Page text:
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How to Avoid a Travel Emergency
A few basic steps can keep you calm in the face of a common trip crisis.
When you’re traveling, it’s impossible to predict and prepare for every possible missed train, stolen wallet, or spilled daiquiri that could put a damper on your plans. But some mishaps are so common that it’s careless not to take a few simple steps to try to either avoid them or, at the very least, minimize the damage that they cause. No matter what the emergency, remember the first, most important step: breathe!
1. Lost or Stolen Passport
A lost or stolen passport can wreak havoc during a vacation, since someone else may be pretending to be you and you may have trouble flying home. So prevention is key. Before leaving home, scan the photo page and any important visa pages of the passport and then email them to yourself. Also, give a printed copy to a trusted friend and keep one printed copy bring and an extra passport photo with you at all times. Should you become separated from that all-important international travel document, any of those copies will help your embassy get you a temporary replacement. Traveling with an Undercover™ Neck Wallet can help prevent your passport from becoming lost or stolen in the first place—simply slip your passport into the pouch, throw it around your neck, and tuck it under your shirt.
2. Missed Flight
Oversleeping, having a late connection, and experiencing bad traffic can all lead to the dreaded missed flight. Find the customer service desk for your airline and remember to be as calm and as kind as possible – after all, people want to help friendly people! Hopefully, your airline will be able to bump you to the next flight. Try to prevent a missed flight from happening at all by setting two alarm clocks, scheduling extra time to get to the airport, and booking flights with long layovers between connections.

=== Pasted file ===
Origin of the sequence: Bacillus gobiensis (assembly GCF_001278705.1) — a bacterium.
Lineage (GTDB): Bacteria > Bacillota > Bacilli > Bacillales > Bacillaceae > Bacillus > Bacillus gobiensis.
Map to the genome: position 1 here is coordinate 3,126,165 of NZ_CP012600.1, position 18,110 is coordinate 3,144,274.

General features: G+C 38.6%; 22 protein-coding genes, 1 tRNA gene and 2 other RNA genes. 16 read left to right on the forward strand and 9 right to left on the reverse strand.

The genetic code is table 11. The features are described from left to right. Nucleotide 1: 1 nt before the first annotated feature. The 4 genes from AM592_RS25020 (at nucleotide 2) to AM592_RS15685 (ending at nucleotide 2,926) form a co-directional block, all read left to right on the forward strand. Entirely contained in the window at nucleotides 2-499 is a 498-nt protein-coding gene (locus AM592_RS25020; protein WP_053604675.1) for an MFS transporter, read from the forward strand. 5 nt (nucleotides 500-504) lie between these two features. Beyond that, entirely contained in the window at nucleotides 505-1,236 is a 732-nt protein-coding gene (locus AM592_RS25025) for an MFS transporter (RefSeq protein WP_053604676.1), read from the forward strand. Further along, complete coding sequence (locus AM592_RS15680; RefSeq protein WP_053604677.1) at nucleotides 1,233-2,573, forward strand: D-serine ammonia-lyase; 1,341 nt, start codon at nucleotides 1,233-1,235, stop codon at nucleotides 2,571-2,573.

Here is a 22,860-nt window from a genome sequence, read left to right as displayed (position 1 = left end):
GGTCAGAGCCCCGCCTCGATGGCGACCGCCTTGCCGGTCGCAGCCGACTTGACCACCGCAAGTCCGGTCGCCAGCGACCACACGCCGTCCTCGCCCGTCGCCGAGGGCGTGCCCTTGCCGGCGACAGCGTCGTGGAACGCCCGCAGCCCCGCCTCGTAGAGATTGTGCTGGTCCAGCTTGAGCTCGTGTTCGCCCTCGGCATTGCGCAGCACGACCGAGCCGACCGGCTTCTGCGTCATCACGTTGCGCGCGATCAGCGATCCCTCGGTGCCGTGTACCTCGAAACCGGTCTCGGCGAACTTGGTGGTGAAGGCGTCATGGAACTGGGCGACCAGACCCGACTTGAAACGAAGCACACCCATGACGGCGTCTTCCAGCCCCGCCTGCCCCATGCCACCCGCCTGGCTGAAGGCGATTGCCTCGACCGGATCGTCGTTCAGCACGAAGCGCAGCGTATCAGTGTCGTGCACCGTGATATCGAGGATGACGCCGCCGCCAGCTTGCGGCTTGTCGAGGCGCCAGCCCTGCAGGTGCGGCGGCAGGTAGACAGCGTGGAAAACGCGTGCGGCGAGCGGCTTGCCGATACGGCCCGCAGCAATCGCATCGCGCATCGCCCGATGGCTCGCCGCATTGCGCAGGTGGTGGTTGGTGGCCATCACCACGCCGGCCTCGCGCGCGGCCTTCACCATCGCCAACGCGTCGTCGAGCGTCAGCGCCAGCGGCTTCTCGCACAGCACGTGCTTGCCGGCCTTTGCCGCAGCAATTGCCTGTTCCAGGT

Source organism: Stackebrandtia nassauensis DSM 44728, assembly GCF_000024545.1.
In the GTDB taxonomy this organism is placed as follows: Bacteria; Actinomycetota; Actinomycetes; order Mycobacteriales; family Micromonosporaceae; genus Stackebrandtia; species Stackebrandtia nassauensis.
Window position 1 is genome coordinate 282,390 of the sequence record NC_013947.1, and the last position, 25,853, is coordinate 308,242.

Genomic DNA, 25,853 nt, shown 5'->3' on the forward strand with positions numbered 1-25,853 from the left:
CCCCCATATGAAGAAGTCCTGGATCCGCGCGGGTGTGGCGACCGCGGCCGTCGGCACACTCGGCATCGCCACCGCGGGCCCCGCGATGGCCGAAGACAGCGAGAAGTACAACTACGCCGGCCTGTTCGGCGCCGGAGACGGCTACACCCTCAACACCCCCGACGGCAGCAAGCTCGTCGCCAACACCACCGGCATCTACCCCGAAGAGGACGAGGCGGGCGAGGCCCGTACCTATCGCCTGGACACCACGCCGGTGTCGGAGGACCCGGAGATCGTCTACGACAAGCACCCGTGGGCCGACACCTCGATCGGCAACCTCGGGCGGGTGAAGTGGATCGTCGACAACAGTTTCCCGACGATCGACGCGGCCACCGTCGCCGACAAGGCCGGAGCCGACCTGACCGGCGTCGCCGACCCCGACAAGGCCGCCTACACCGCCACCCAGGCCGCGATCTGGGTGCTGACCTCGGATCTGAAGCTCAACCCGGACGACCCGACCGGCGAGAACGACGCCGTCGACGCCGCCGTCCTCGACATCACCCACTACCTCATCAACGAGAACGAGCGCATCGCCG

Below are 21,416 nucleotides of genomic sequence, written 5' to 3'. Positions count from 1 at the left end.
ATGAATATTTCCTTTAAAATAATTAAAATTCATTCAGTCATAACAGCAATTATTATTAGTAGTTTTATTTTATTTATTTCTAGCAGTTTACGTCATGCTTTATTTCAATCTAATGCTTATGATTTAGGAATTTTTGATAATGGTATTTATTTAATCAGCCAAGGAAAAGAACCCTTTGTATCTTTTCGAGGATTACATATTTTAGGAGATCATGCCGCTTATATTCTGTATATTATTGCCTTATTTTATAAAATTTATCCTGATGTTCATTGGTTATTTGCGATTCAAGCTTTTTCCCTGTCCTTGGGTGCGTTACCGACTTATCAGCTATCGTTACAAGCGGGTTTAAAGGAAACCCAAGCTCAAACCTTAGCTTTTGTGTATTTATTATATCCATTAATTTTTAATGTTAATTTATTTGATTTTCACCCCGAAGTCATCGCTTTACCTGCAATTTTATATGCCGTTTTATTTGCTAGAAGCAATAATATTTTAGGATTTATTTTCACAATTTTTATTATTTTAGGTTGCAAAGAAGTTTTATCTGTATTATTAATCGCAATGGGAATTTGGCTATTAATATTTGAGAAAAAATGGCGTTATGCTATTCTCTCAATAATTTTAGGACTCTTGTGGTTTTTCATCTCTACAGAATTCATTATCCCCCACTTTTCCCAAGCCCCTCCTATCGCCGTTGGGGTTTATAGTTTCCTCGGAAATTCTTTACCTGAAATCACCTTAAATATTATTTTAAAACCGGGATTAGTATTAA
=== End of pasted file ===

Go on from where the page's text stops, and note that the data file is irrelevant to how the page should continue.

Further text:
3. Illness or Injury While Traveling
Before you leave, ask your health insurance provider what to do if you fall ill or get injured while traveling domestically. Make sure to ask where you can receive out-of-network care. If you’re traveling abroad, things get more complicated as few insurance companies cover international care. For that reason, many international travelers purchase short-term travel insurance that provides peace of mind for a small fee. Bring a health care kit and a phrase book in case you cannot find an English speaking doctor. Keep in mind that some illnesses can be prevented by proper immunizations, so do your research before heading into certain high-risk areas.
4. Loss of Access to Funds
Losing access to funds is a valid fear for many travelers. A debit card can be eaten by an ATM, a credit card can be turned off by the issuing bank, and cash can be misplaced or stolen. Before leaving on an international trip, call all of your banks and credit card companies and alert them about your itinerary. Most importantly, always travel with a backup card – ideally two debit cards that contain enough money in both accounts to get you through your trip, and bring the contact numbers on the back of your cards in case anything happens. Remember to always avoid traveling with large amounts of cash, and split it up so it’s not all stashed in the same spot.
What do you do to avoid travel mishaps on the road? Tell us your secrets in the comments below!
Alexandra Baackes is a traveling writer, designer, and underwater videographer. She is currently in her second year of living as a full-time nomad.